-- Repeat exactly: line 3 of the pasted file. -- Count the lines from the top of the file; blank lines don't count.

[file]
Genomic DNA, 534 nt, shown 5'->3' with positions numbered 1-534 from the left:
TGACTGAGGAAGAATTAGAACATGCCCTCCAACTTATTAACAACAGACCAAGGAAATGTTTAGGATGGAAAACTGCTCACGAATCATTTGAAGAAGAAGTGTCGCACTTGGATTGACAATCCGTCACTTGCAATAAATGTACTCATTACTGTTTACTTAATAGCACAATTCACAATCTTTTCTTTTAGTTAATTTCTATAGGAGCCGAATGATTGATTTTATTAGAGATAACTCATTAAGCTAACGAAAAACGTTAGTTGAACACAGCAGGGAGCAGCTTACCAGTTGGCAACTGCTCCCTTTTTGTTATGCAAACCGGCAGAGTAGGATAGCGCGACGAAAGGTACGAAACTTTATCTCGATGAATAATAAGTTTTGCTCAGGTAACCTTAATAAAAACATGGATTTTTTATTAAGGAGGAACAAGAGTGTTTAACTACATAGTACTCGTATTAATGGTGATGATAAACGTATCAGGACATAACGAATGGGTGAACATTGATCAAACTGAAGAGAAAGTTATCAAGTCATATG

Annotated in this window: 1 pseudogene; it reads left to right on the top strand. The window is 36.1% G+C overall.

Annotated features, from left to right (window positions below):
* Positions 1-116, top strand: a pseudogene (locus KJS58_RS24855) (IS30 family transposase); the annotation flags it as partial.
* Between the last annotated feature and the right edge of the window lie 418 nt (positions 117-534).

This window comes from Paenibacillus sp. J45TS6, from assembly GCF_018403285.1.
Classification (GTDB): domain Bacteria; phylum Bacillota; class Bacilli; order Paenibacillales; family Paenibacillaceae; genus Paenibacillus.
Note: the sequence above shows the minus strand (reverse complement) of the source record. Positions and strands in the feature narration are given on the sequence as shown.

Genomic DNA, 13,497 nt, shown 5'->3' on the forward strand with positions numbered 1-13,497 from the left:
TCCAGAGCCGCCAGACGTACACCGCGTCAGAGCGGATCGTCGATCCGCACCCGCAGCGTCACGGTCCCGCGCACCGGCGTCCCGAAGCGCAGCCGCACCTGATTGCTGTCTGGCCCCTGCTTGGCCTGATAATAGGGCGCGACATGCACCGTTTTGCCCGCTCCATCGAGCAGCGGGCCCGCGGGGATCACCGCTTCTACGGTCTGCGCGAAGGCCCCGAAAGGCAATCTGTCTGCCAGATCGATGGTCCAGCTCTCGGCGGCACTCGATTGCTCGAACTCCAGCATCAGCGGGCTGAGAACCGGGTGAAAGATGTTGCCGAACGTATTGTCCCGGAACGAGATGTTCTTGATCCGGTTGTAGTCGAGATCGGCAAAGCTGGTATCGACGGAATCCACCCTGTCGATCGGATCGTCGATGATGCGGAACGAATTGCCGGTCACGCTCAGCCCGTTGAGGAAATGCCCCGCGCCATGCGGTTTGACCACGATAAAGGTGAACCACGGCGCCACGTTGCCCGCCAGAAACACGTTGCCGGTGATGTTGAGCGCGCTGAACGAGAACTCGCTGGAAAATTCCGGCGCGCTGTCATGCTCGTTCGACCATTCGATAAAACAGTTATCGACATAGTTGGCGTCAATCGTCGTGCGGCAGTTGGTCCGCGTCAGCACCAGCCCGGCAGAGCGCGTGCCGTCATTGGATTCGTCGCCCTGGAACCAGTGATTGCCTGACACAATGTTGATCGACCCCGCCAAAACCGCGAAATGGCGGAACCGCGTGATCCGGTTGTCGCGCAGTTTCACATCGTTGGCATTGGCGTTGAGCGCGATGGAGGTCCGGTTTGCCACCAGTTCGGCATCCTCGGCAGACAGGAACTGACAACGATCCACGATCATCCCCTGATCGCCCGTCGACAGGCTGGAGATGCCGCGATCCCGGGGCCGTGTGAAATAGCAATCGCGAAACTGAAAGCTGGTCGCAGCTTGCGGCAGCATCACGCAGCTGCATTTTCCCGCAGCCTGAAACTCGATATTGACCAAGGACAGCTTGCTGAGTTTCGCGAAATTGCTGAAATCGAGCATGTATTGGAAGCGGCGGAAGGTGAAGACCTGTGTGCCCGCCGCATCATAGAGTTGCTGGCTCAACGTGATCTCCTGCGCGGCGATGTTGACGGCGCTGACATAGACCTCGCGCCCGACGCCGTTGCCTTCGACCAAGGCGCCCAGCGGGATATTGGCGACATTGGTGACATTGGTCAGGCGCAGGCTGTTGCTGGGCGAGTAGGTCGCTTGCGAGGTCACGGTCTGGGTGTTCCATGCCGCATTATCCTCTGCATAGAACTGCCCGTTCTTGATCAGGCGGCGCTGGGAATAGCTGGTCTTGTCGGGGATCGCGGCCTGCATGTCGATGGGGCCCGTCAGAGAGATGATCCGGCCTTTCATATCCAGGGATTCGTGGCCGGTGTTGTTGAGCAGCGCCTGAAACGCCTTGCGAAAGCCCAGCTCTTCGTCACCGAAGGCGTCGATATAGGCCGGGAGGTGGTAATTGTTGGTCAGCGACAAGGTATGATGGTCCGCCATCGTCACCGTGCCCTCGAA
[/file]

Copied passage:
Annotated in this window: 1 pseudogene; it reads left to right on the top strand. The window is 36.1% G+C overall.